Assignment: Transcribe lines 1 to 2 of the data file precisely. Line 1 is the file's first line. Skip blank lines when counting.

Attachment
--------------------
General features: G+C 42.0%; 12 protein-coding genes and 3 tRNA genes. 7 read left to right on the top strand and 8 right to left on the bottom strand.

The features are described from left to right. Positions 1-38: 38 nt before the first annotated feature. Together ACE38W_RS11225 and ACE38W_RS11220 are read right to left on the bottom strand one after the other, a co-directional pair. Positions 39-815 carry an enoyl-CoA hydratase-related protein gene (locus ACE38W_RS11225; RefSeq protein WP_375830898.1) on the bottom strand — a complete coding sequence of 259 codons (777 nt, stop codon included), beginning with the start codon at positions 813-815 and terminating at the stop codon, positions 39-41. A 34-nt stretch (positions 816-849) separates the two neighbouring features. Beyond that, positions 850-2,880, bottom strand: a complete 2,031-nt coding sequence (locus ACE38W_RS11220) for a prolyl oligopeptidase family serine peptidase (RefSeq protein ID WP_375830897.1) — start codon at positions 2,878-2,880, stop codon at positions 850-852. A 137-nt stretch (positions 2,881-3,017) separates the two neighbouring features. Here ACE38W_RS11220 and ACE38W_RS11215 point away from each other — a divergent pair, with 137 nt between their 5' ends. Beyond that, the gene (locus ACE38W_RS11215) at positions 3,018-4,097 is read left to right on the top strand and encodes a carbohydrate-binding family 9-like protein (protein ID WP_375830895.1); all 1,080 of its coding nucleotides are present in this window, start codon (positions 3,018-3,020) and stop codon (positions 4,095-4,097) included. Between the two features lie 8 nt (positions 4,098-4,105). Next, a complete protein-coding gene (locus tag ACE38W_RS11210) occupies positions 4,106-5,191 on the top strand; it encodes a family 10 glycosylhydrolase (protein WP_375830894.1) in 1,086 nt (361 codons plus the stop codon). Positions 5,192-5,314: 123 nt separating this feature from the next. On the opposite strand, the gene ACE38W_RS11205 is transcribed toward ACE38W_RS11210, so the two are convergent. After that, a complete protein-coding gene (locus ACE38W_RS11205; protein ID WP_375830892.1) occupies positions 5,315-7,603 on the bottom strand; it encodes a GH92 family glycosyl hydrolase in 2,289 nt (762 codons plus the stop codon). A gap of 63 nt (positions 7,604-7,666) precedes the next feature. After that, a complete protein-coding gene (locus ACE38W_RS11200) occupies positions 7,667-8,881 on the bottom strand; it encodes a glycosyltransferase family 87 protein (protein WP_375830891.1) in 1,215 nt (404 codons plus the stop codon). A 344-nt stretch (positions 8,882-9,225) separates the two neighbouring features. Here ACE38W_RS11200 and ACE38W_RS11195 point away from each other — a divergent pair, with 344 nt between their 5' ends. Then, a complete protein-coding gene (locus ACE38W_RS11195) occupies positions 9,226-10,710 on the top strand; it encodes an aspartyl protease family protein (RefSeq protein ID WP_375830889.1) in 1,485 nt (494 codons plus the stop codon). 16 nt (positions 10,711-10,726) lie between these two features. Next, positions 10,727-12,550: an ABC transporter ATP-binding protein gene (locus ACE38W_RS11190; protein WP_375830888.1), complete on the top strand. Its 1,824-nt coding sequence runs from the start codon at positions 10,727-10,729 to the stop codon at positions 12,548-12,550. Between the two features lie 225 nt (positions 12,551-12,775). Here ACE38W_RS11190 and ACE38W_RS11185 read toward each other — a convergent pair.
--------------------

General features: G+C 42.0%; 12 protein-coding genes and 3 tRNA genes. 7 read left to right on the top strand and 8 right to left on the bottom strand.

The features are described from left to right. Positions 1-38: 38 nt before the first annotated feature. Together ACE38W_RS11225 and ACE38W_RS11220 are read right to left on the bottom strand one after the other, a co-directional pair. Positions 39-815 carry an enoyl-CoA hydratase-related protein gene (locus ACE38W_RS11225; RefSeq protein WP_375830898.1) on the bottom strand — a complete coding sequence of 259 codons (777 nt, stop codon included), beginning with the start codon at positions 813-815 and terminating at the stop codon, positions 39-41. A 34-nt stretch (positions 816-849) separates the two neighbouring features. Beyond that, positions 850-2,880, bottom strand: a complete 2,031-nt coding sequence (locus ACE38W_RS11220) for a prolyl oligopeptidase family serine peptidase (RefSeq protein ID WP_375830897.1) — start codon at positions 2,878-2,880, stop codon at positions 850-852. A 137-nt stretch (positions 2,881-3,017) separates the two neighbouring features. Here ACE38W_RS11220 and ACE38W_RS11215 point away from each other — a divergent pair, with 137 nt between their 5' ends. Beyond that, the gene (locus ACE38W_RS11215) at positions 3,018-4,097 is read left to right on the top strand and encodes a carbohydrate-binding family 9-like protein (protein ID WP_375830895.1); all 1,080 of its coding nucleotides are present in this window, start codon (positions 3,018-3,020) and stop codon (positions 4,095-4,097) included. Between the two features lie 8 nt (positions 4,098-4,105). Next, a complete protein-coding gene (locus tag ACE38W_RS11210) occupies positions 4,106-5,191 on the top strand; it encodes a family 10 glycosylhydrolase (protein WP_375830894.1) in 1,086 nt (361 codons plus the stop codon). Positions 5,192-5,314: 123 nt separating this feature from the next. On the opposite strand, the gene ACE38W_RS11205 is transcribed toward ACE38W_RS11210, so the two are convergent. After that, a complete protein-coding gene (locus ACE38W_RS11205; protein ID WP_375830892.1) occupies positions 5,315-7,603 on the bottom strand; it encodes a GH92 family glycosyl hydrolase in 2,289 nt (762 codons plus the stop codon). A gap of 63 nt (positions 7,604-7,666) precedes the next feature. After that, a complete protein-coding gene (locus ACE38W_RS11200) occupies positions 7,667-8,881 on the bottom strand; it encodes a glycosyltransferase family 87 protein (protein WP_375830891.1) in 1,215 nt (404 codons plus the stop codon). A 344-nt stretch (positions 8,882-9,225) separates the two neighbouring features. Here ACE38W_RS11200 and ACE38W_RS11195 point away from each other — a divergent pair, with 344 nt between their 5' ends. Then, a complete protein-coding gene (locus ACE38W_RS11195) occupies positions 9,226-10,710 on the top strand; it encodes an aspartyl protease family protein (RefSeq protein ID WP_375830889.1) in 1,485 nt (494 codons plus the stop codon). 16 nt (positions 10,711-10,726) lie between these two features. Next, positions 10,727-12,550: an ABC transporter ATP-binding protein gene (locus ACE38W_RS11190; protein WP_375830888.1), complete on the top strand. Its 1,824-nt coding sequence runs from the start codon at positions 10,727-10,729 to the stop codon at positions 12,548-12,550. Between the two features lie 225 nt (positions 12,551-12,775). Here ACE38W_RS11190 and ACE38W_RS11185 read toward each other — a convergent pair.